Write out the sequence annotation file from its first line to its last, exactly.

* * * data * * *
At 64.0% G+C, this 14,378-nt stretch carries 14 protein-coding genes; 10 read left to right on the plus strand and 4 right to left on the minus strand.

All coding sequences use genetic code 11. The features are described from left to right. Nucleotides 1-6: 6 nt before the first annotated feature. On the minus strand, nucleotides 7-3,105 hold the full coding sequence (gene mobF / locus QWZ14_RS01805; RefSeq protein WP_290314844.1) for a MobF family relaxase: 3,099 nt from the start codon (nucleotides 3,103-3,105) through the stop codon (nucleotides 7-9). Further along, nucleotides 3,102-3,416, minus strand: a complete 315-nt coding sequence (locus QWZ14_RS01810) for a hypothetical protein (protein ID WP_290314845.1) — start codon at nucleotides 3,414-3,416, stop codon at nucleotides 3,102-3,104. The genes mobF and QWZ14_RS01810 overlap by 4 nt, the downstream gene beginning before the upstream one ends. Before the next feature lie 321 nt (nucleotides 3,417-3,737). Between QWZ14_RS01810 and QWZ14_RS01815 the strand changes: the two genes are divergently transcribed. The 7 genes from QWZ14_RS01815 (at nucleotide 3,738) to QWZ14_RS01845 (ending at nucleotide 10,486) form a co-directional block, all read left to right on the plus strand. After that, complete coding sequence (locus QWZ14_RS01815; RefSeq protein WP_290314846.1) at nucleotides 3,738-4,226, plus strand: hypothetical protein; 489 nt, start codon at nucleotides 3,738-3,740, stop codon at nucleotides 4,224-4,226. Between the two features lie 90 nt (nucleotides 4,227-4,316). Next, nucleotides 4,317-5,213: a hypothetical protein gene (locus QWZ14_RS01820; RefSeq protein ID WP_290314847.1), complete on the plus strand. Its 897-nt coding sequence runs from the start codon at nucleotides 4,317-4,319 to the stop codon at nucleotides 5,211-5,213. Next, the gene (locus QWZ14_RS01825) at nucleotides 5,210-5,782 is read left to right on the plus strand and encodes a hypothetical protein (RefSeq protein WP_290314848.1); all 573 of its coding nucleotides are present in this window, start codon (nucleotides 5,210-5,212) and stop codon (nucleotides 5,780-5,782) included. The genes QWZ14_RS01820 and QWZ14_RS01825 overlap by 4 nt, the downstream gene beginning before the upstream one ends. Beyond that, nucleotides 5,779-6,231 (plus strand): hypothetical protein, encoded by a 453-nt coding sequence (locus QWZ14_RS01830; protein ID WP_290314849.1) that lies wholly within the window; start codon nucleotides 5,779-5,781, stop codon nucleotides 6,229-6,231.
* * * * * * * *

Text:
At 64.0% G+C, this 14,378-nt stretch carries 14 protein-coding genes; 10 read left to right on the plus strand and 4 right to left on the minus strand.

All coding sequences use genetic code 11. The features are described from left to right. Nucleotides 1-6: 6 nt before the first annotated feature. On the minus strand, nucleotides 7-3,105 hold the full coding sequence (gene mobF / locus QWZ14_RS01805; RefSeq protein WP_290314844.1) for a MobF family relaxase: 3,099 nt from the start codon (nucleotides 3,103-3,105) through the stop codon (nucleotides 7-9). Further along, nucleotides 3,102-3,416, minus strand: a complete 315-nt coding sequence (locus QWZ14_RS01810) for a hypothetical protein (protein ID WP_290314845.1) — start codon at nucleotides 3,414-3,416, stop codon at nucleotides 3,102-3,104. The genes mobF and QWZ14_RS01810 overlap by 4 nt, the downstream gene beginning before the upstream one ends. Before the next feature lie 321 nt (nucleotides 3,417-3,737). Between QWZ14_RS01810 and QWZ14_RS01815 the strand changes: the two genes are divergently transcribed. The 7 genes from QWZ14_RS01815 (at nucleotide 3,738) to QWZ14_RS01845 (ending at nucleotide 10,486) form a co-directional block, all read left to right on the plus strand. After that, complete coding sequence (locus QWZ14_RS01815; RefSeq protein WP_290314846.1) at nucleotides 3,738-4,226, plus strand: hypothetical protein; 489 nt, start codon at nucleotides 3,738-3,740, stop codon at nucleotides 4,224-4,226. Between the two features lie 90 nt (nucleotides 4,227-4,316). Next, nucleotides 4,317-5,213: a hypothetical protein gene (locus QWZ14_RS01820; RefSeq protein ID WP_290314847.1), complete on the plus strand. Its 897-nt coding sequence runs from the start codon at nucleotides 4,317-4,319 to the stop codon at nucleotides 5,211-5,213. Next, the gene (locus QWZ14_RS01825) at nucleotides 5,210-5,782 is read left to right on the plus strand and encodes a hypothetical protein (RefSeq protein WP_290314848.1); all 573 of its coding nucleotides are present in this window, start codon (nucleotides 5,210-5,212) and stop codon (nucleotides 5,780-5,782) included. The genes QWZ14_RS01820 and QWZ14_RS01825 overlap by 4 nt, the downstream gene beginning before the upstream one ends. Beyond that, nucleotides 5,779-6,231 (plus strand): hypothetical protein, encoded by a 453-nt coding sequence (locus QWZ14_RS01830; protein ID WP_290314849.1) that lies wholly within the window; start codon nucleotides 5,779-5,781, stop codon nucleotides 6,229-6,231.